• Trump, Putin face off at fractious G20


    HAMBURG: US President Donald Trump meets Russian leader Vladimir Putin for the first time Friday, in an eagerly awaited encounter at a G20 summit marked by the growing divide between America and its Western allies.

    On the eve of a face-off that carries consequences for world crises including the wars in Syria and Ukraine, Trump set the tone Thursday with a strong attack against Moscow for its “destabilizing” actions.

    The property tycoon and the ex-KGB agent’s first meeting promises to be dissected frame by frame, with their handshake and body language including each facial twitch to be scrutinized for any sign of rapprochement or estrangement.

    “While Trump pro-wrestling approach is showy, bombastic and impulsive, Putin thrives on judo’s discipline and mental toughness, where a core technique is to keep an opponent off-balance and exploit his weakness,” noted Derek Chollet from think-tank German Marshall Fund.

    “How these contrasting styles of machismo interact… will likely be the defining feature of their relationship moving forward.”

    The blockbuster bilateral meeting comes on the sidelines of what is expected to be the most fraught G20 summit in years in the German city of Hamburg.

    Trump’s “America First” and climate skeptic stance are set to test the relationship with longstanding allies, while North Korea adds more volatility to global security.

    Scenes outside the heavily guarded conference hall were also stormy, as anti-globalization protesters fought running battles overnight with police who fired tear gas and used water cannon to disperse extreme-left Black Bloc militants late Thursday.

    End ‘destabilizing’ action
    Trump had alarmed Western partners wary of a resurgent Moscow with his refrain on the campaign trail pledging to have a “great relationship with Putin and Russia.”

    But amid accusations that Moscow had a hand in propelling him to the White House, Trump finds himself in a tight spot over his complex relationship with the Russian leader.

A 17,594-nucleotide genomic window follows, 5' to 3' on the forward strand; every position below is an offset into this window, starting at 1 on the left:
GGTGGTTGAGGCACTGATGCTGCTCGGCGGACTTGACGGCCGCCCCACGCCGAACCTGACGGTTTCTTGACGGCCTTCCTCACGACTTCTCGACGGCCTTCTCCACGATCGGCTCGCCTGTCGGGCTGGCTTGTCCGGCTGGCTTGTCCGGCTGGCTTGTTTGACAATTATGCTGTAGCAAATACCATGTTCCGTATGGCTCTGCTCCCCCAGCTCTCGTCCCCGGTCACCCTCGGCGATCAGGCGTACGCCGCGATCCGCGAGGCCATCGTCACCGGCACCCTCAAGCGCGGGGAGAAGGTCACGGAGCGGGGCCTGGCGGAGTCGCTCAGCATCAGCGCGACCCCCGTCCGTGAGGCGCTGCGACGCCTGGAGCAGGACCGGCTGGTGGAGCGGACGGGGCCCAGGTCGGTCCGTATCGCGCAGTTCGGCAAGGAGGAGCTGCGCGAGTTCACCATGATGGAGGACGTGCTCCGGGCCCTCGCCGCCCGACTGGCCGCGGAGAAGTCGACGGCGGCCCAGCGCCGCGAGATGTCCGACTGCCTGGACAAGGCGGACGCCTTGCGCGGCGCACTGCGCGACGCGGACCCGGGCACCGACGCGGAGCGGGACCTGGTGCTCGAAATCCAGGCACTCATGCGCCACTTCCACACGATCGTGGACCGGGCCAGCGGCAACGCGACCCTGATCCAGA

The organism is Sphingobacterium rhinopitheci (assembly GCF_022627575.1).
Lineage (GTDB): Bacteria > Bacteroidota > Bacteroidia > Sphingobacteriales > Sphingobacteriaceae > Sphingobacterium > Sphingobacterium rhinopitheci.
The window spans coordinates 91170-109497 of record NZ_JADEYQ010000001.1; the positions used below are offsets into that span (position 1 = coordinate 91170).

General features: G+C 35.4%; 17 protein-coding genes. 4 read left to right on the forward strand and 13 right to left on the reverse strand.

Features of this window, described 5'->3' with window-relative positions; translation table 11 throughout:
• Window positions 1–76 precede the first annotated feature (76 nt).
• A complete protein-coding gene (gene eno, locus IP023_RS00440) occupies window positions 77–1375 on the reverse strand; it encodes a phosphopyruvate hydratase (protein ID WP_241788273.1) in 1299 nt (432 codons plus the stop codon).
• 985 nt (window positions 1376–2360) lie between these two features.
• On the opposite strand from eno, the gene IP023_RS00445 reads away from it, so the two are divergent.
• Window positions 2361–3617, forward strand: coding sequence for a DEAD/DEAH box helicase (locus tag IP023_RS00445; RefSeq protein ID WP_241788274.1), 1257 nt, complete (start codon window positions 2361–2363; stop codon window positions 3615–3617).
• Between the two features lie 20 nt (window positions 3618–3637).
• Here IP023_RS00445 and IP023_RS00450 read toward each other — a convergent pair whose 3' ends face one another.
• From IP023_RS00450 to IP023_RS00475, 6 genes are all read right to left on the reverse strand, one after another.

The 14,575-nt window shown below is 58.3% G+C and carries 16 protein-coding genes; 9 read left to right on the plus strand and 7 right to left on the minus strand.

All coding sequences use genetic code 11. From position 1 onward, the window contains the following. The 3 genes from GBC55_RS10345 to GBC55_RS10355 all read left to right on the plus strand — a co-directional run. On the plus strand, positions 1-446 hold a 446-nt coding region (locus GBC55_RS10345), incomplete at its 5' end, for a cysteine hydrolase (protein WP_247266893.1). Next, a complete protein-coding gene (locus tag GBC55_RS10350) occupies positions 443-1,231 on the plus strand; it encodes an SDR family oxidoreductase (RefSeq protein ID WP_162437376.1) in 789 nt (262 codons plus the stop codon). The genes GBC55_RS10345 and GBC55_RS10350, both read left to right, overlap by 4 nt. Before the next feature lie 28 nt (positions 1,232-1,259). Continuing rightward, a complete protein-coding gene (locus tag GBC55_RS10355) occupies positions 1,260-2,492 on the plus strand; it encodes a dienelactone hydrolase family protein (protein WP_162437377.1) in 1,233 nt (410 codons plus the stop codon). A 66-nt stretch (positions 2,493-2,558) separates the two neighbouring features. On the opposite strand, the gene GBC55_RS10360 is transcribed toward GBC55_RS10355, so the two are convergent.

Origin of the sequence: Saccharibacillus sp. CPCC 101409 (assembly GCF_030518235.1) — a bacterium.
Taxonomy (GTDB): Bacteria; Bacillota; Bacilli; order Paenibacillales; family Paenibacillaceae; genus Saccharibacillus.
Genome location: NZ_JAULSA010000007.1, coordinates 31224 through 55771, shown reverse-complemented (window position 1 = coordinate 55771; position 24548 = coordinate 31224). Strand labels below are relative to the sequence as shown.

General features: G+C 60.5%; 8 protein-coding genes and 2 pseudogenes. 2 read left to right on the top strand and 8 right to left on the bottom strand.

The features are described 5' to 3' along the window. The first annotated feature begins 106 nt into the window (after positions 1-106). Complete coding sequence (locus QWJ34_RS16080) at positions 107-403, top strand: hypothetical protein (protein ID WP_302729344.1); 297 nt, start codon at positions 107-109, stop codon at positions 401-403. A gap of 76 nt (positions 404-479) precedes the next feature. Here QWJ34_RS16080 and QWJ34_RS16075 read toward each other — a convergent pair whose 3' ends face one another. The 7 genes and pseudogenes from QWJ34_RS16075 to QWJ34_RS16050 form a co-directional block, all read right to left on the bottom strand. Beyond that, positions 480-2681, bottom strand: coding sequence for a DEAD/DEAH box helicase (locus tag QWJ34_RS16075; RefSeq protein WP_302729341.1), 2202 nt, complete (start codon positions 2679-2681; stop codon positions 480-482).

In a key speech in Warsaw marking his first stop on his European tour, Trump fired a rare salvo of criticism at Russia.

    “We urge Russia to cease its destabilizing activities in Ukraine and elsewhere, and its support for hostile regimes—including Syria and Iran—and to instead join the community of responsible nations in our fight against common enemies and in defense of civilization itself,” he told a cheering crowd of 10,000.

    He admitted that Moscow “may have” tried to influence the 2016 election that brought him to power, but also suggested others too may have been involved and blames his predecessor Barack Obama for failing to act.

    When the pair sit down for their afternoon meeting, they will not be short of crucial issues to discuss, including the wars in Syria and Ukraine, North Korea’s nuclear program and efforts to combat terrorism.

    A White House source confirmed to Agence France-Presse that Trump will only be joined in the meeting by Secretary of State Rex Tillerson and a translator, an extraordinarily small cast list that raised concerns among experts.

    “Neither Tillerson or Trump have any experience of foreign policy. That is one reason why they need pros in the room when meeting Putin,” said Thomas Wright of the Brookings Institution, who added that Trump was now more likely to appease Putin.

    Former US ambassador to Russia Michael McFaul expressed concern that Trump’s National Security advisor H.R. McMaster and his team—seen as moderating influences in the White House—were being sidelined.

    “Putin likes small meetings. This means WH is letting Kremlin dictate the terms of this meeting. HR, at a minimum, should also be there,” he wrote on Twitter.

    Ahead of the talks, the US also extended a hand of cooperation to Russia, voicing willingness to work together on establishing “no-fly zones” in Syria as part of a joint effort to stabilize the war-ravaged country.



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